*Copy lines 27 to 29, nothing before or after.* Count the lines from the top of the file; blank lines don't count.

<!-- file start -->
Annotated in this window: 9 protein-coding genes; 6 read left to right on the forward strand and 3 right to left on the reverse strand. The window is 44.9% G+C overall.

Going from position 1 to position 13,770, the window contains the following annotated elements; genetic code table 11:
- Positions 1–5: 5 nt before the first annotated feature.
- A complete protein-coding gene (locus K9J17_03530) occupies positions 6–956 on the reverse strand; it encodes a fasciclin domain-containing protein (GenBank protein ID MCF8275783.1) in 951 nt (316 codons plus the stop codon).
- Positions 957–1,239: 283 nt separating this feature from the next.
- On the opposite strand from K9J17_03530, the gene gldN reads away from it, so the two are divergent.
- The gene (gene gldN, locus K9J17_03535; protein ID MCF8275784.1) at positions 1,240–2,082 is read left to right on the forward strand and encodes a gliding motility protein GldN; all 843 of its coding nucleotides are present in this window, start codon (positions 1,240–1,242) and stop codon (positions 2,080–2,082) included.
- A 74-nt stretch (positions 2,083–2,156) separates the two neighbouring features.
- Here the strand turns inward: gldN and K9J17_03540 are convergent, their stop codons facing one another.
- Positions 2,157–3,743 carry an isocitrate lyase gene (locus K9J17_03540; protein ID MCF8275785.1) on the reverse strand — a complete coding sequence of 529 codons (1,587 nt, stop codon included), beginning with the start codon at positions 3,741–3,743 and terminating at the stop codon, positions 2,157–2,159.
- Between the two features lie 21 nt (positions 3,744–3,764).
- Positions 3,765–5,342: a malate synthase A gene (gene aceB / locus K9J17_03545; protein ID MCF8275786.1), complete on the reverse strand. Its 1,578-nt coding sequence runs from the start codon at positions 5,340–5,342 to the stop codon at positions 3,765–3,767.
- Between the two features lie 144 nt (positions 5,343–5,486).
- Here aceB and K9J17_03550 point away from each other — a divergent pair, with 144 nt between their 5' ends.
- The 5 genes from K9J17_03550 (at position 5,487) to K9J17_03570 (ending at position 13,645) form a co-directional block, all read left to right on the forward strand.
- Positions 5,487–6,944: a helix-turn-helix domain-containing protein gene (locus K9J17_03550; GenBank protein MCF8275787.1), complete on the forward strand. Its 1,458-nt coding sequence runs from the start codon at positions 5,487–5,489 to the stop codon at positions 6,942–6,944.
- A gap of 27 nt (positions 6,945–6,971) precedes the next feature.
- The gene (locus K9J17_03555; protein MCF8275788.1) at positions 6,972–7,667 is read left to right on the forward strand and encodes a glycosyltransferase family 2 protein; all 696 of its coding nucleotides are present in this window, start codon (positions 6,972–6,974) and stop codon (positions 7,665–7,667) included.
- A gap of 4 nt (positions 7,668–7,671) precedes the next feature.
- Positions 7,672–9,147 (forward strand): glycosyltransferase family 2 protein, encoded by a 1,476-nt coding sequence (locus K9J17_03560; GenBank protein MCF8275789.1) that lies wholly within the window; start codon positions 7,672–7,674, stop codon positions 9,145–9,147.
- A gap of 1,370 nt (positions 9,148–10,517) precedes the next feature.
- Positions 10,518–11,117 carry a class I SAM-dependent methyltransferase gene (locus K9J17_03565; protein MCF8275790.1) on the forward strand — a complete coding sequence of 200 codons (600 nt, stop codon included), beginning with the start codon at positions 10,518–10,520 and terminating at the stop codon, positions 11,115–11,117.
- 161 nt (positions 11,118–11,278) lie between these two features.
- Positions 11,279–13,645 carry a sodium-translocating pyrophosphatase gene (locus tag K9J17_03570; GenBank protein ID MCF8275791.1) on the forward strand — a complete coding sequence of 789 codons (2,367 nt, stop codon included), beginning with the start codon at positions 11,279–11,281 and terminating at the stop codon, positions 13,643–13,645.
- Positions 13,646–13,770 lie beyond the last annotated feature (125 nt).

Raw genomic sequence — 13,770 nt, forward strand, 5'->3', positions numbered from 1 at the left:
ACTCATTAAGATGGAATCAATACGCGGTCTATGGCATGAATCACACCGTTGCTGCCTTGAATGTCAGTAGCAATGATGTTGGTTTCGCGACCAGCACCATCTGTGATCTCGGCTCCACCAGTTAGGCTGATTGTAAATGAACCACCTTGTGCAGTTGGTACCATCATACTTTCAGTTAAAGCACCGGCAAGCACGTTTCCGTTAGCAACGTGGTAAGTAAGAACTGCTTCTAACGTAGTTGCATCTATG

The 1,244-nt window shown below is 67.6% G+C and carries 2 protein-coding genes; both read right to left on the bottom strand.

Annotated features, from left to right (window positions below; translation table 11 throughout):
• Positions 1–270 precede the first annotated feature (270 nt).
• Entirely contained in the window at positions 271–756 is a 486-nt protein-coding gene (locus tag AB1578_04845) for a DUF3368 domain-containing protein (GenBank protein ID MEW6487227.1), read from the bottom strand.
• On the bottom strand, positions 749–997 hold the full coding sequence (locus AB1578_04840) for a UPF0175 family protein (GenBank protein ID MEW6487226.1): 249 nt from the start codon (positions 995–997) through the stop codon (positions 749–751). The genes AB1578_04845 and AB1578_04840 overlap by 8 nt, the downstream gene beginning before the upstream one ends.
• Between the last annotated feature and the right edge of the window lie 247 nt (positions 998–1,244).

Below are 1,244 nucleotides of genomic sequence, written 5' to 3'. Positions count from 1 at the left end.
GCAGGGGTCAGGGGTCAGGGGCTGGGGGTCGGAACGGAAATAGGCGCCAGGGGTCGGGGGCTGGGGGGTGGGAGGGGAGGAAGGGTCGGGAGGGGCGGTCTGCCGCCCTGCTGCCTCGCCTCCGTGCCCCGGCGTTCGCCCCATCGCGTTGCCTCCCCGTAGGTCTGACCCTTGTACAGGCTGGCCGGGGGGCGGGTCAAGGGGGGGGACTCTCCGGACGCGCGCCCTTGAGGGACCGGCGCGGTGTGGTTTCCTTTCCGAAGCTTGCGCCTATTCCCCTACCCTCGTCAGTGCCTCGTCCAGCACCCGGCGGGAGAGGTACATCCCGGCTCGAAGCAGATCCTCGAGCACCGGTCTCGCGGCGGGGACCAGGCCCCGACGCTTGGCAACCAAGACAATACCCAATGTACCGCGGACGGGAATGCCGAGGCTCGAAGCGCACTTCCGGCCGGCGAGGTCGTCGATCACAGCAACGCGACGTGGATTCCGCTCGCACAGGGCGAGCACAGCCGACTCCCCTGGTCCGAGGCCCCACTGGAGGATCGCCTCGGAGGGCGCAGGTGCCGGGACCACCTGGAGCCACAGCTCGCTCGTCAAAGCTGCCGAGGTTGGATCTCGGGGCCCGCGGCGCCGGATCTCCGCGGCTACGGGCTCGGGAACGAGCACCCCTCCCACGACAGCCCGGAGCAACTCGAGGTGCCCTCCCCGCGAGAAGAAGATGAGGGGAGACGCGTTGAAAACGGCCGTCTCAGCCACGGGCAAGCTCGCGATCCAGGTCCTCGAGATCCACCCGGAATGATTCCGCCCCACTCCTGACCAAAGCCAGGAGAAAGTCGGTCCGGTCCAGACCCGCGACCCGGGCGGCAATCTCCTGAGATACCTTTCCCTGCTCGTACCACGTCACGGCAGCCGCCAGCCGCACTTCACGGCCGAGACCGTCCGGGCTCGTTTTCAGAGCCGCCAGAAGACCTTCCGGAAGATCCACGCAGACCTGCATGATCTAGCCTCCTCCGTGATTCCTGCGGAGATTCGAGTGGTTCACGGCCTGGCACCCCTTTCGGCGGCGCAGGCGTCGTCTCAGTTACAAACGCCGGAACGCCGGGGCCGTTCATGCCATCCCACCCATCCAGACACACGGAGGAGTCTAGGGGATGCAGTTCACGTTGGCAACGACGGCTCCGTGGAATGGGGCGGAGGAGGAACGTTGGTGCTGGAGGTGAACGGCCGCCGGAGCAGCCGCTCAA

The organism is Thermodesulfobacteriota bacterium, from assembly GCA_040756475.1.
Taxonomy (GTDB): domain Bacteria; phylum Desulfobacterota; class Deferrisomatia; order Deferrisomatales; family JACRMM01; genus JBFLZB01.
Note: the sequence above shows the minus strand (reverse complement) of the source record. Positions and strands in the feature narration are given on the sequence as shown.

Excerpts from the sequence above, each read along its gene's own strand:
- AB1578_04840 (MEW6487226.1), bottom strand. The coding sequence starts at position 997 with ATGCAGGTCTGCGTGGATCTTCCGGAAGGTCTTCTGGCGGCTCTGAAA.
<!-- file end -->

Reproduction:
ACTCATTAAGATGGAATCAATACGCGGTCTATGGCATGAATCACACCGTTGCTGCCTTGAATGTCAGTAGCAATGATGTTGGTTTCGCGACCAGCACCATCTGTGATCTCGGCTCCACCAGTTAGGCTGATTGTAAATGAACCACCTTGTGCAGTTGGTACCATCATACTTTCAGTTAAAGCACCGGCAAGCACGTTTCCGTTAGCAACGTGGTAAGTAAGAACTGCTTCTAACGTAGTTGCATCTATG

The 1,244-nt window shown below is 67.6% G+C and carries 2 protein-coding genes; both read right to left on the bottom strand.

Annotated features, from left to right (window positions below; translation table 11 throughout):